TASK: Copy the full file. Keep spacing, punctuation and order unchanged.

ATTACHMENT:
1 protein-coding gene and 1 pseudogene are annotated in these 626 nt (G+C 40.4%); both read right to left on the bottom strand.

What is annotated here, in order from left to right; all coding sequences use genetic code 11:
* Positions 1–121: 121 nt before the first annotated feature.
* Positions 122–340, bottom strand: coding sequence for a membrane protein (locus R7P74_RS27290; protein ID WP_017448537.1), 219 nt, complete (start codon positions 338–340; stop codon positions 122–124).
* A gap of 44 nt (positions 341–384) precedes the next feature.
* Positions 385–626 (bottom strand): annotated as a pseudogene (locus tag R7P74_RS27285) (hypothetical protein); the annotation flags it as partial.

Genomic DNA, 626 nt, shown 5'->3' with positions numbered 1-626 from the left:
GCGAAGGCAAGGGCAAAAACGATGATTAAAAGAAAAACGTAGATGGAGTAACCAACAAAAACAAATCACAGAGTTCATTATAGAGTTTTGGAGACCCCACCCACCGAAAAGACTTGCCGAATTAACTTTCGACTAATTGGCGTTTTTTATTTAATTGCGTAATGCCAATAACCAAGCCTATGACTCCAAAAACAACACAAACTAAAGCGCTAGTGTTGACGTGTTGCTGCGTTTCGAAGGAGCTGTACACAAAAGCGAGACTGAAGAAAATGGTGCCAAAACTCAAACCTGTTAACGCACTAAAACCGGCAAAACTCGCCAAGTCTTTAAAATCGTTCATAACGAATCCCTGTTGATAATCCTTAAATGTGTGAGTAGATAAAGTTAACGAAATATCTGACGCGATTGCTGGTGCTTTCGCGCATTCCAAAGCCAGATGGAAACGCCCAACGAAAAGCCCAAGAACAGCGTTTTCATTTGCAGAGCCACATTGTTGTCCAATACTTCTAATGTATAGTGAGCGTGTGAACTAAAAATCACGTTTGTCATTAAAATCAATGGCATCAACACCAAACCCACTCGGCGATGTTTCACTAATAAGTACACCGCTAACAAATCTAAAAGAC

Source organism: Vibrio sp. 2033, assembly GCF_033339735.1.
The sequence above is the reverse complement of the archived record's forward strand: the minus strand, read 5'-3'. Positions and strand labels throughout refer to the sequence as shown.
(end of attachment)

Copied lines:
1 protein-coding gene and 1 pseudogene are annotated in these 626 nt (G+C 40.4%); both read right to left on the bottom strand.

What is annotated here, in order from left to right; all coding sequences use genetic code 11:
* Positions 1–121: 121 nt before the first annotated feature.
* Positions 122–340, bottom strand: coding sequence for a membrane protein (locus R7P74_RS27290; protein ID WP_017448537.1), 219 nt, complete (start codon positions 338–340; stop codon positions 122–124).
* A gap of 44 nt (positions 341–384) precedes the next feature.
* Positions 385–626 (bottom strand): annotated as a pseudogene (locus tag R7P74_RS27285) (hypothetical protein); the annotation flags it as partial.

Genomic DNA, 626 nt, shown 5'->3' with positions numbered 1-626 from the left:
GCGAAGGCAAGGGCAAAAACGATGATTAAAAGAAAAACGTAGATGGAGTAACCAACAAAAACAAATCACAGAGTTCATTATAGAGTTTTGGAGACCCCACCCACCGAAAAGACTTGCCGAATTAACTTTCGACTAATTGGCGTTTTTTATTTAATTGCGTAATGCCAATAACCAAGCCTATGACTCCAAAAACAACACAAACTAAAGCGCTAGTGTTGACGTGTTGCTGCGTTTCGAAGGAGCTGTACACAAAAGCGAGACTGAAGAAAATGGTGCCAAAACTCAAACCTGTTAACGCACTAAAACCGGCAAAACTCGCCAAGTCTTTAAAATCGTTCATAACGAATCCCTGTTGATAATCCTTAAATGTGTGAGTAGATAAAGTTAACGAAATATCTGACGCGATTGCTGGTGCTTTCGCGCATTCCAAAGCCAGATGGAAACGCCCAACGAAAAGCCCAAGAACAGCGTTTTCATTTGCAGAGCCACATTGTTGTCCAATACTTCTAATGTATAGTGAGCGTGTGAACTAAAAATCACGTTTGTCATTAAAATCAATGGCATCAACACCAAACCCACTCGGCGATGTTTCACTAATAAGTACACCGCTAACAAATCTAAAAGAC

Source organism: Vibrio sp. 2033, assembly GCF_033339735.1.
The sequence above is the reverse complement of the archived record's forward strand: the minus strand, read 5'-3'. Positions and strand labels throughout refer to the sequence as shown.